These pieces are
world famous and composed by first class composers. They are specially selected for my beginner students and they love
playing them. It is suggested that you equip with better sound
"Plaisir D'Amour" By Martini
In this famous piece, known and sung the world over, the lovely 6/8 theme is accompanied
by the swaying pattern in the left hand. The piece is a A-B-A form.
The beautiful melody in the right hand should be brought out
expressively. The best way to practice left is to play the three
notes as a chord to hold the keys under your fingers and help you to
memorize the notes and fingering.
"Caprice No 24" by Paganini(1782-1840)
Paganini is reputed to be the greatest violinist of all time. This is a transcription of one of his famous violin caprices.
The two short section in this transcription are characterized by a
distinctive rhythmic figure. Attention must be given to the
combination of staccato, legato and accentuation. The second and
third notes of the melodic cells fly of the abrupt first note,
while the rocking pairs of note in the left hand provide a contrast.
"Russian Polka by Glinka" (1804-1857)
This piece is a lively little Russian Polka, It is a dance. The exposition of the theme is followed by an ornamented version of the melody, while the second section of the piece follows a similar pattern.
The dynamic contrasts are important, since they distinguish the
theme and the variation. You need to practice hard to play up to the
speed as you hear. but it still sound charming with a slower tempo.
"German Folksong" by Chopin(1810-1849)
The piece is a song, it has a lovely melody.
When a melody is harmonized, it gains the support of a bass line and appropriate chords. In this piece
where the chords based on fifths and thirds create a link between
the bass line and the melody. The left hand should remain discreet,
playing in long, flexible phrases and enriching the modulation and
color of the melody in the upper line of the right hand.
"Ode to Joy" by Beethoven (1770-1827)
This is the famous theme from the finale of Beethoven's 9th Symphony
op125, completed in 1824 and dedicated to the King of Prussia. The
theme is of great simplicity, only consists of four phrases. The
notes should be played evenly and expressively with plenty of
legato, It should sound like a ceremonious melody. Be sure to take a breath between each phrase with a
slight and supple movement of the wrist.
"Wedding March" form a Midsummer Night's
Dream by Mendelssohn(1809-1847)
This a world famous piece. It was original intended as the finale to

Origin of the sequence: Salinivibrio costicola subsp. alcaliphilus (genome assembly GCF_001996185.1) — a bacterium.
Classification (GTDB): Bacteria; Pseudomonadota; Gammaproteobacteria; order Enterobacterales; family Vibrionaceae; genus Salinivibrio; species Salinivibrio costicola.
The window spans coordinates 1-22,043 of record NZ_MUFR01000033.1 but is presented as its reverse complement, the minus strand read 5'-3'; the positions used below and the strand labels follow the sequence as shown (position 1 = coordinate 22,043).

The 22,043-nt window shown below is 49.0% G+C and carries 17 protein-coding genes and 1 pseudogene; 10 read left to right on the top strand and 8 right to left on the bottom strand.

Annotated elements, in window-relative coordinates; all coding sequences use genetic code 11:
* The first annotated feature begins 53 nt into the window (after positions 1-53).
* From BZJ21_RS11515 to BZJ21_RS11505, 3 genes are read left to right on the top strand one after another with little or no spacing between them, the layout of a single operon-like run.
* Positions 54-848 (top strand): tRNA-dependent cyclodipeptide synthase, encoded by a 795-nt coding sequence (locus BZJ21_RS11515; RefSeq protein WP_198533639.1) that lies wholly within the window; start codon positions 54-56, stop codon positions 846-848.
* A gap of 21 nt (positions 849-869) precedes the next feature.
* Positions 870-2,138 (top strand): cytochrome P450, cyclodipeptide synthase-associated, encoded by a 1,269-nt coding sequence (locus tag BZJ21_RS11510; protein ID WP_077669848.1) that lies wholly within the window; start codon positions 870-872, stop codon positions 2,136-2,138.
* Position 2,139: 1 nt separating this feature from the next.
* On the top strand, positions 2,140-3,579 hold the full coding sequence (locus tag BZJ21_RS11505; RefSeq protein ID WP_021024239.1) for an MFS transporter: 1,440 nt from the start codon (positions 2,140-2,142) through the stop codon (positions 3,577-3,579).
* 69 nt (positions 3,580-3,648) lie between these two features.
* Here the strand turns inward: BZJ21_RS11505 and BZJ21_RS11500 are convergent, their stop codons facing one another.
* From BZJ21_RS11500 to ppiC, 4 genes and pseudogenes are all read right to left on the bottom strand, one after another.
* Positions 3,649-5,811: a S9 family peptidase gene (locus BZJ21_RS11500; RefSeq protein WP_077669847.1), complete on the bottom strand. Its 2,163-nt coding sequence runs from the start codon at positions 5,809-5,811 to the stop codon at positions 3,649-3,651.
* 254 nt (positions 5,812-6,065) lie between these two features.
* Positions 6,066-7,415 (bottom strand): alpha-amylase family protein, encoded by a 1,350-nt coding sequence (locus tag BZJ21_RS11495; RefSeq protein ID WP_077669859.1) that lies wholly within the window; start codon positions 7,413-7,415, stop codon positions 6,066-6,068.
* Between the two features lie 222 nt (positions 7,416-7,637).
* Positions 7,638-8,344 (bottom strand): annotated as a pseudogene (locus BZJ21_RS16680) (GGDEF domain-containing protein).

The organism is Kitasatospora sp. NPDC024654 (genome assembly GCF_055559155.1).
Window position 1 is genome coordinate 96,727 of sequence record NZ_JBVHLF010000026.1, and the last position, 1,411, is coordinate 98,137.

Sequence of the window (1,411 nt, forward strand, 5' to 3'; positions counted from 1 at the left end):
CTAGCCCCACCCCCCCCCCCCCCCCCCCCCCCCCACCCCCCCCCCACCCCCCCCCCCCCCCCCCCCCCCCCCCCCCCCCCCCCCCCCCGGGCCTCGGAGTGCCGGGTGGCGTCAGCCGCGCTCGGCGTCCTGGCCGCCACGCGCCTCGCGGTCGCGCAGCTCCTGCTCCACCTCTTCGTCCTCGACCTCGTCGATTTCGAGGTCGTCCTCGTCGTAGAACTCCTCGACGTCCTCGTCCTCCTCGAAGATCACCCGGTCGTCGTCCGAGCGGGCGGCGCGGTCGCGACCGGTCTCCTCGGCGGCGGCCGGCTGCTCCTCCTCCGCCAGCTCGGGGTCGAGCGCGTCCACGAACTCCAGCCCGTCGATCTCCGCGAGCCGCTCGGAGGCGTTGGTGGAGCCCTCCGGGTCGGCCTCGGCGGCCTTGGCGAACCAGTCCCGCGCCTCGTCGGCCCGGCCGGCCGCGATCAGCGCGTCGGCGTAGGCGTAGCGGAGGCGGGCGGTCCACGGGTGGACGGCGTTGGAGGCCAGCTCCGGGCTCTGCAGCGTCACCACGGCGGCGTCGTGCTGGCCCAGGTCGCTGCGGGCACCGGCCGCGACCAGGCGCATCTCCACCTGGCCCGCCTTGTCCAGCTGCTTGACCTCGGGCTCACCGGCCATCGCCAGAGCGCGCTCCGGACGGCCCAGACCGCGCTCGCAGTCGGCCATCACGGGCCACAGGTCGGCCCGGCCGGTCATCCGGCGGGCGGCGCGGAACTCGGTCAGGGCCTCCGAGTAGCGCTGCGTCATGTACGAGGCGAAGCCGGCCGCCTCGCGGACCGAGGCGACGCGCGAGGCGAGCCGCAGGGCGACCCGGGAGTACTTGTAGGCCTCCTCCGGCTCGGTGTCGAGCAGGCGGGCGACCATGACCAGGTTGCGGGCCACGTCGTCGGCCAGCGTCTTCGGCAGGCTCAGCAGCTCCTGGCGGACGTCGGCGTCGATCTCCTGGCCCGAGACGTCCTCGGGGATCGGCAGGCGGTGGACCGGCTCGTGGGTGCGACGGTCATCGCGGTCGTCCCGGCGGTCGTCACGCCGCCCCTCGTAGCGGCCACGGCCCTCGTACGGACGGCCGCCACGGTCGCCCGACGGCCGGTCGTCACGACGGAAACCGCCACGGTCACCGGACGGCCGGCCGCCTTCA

a service to accompany a performance of Shakespeare's play. The
tempo is solid and dignified. Since it is a march, it must not drag.
A sense of forward motion must run through the as line that forms
the foundation of the musical structure.
"The Dancing Bear" from Album for the Young
by Schumann (1770-1827)
This piece is taken from Schumann' 1848 Album for the Young
which gathered dozens of easy pieces for the children. In this piece, it is very important to maintain a precise rhythmic pulse. The left hand, with its short g race note before each
Beat, must provide a solid accompaniment to the right hand. While
the right hand needs to spin a long, singing line. It will help to lower and raise the wrist as you shape the melodic phrases.
This piece is in three section the first section is to be repeat
after you play the second section.
"Lullaby" by Brahms (1833-1897)
This piece is a famous
Lullaby which is an adaptation of a song for voice and piano called
Cradle Song . This charming piece rocks gently in triple time
like a slow waltz, with each phrase starting on an upbeat, the third
beat of the bar. The smooth and expressive melody in the right hand
has a very simple left-hand broken triad accompaniment. They can be
practiced as chords to hold the keys under your fingers. Be sure to
slow down at the end to bring the lullaby to a peaceful conclusion.
"Song Without Words" by Spindler (1817-1905)
The gender Song without Words was created by
Mendelssohn. Spindler was a German composer of mainly light works. This piece has a
graciously melody. It is in A minor. Make the melody in the right
hand sing out and keep your hands close to the keyboard to maintain
a consistent legato (cantabile). The left-hand quavers should
be absolute even and calming. Observe the crescendo and
decrescendo marking carefully.
Polovtsian Dance by Alexander Borodin (1833-1887)
The Polovtsian Dances were premiered in St. Petersburg in 1879. They form the choral finale of the opera Prince Igor, but are also often heard in their purely orchestral form. The sequence of dances alternates between savage vigor and oriental languor.
The tempo is moderate, leaving space for great expressivity, subtle
nuance and sensitive phrasing.
"Dance of the Happy Rabbit" By Anonymous
This is a children's piece. With the approach of summer, the rabbits come out from their homes beneath
the ground and bounce around, enjoying the fine weather. The piece
is A-B-A form. There are
only 5 phrases in this piece. A phrase consists of 8 bars. First two
phrases made a musical statement (part A). And they repeat after the brief
middle part B. The left-hand also plays an accompany second melody
which should be practiced and listened to separately.
Slow Waltz from the ballet Coppelia by
Leo Delibes (1836-1891)
The ballet Coppelia was premiered in Paris in May 1870. It comprises three scenes and this waltz is one of its most famous pieces. The lovely melody in the right hand is set against an airy two-bar rhythmic figure in the left hand.
An accent should be put on the first beat of each bar and keep the
two-note chords as light as possible.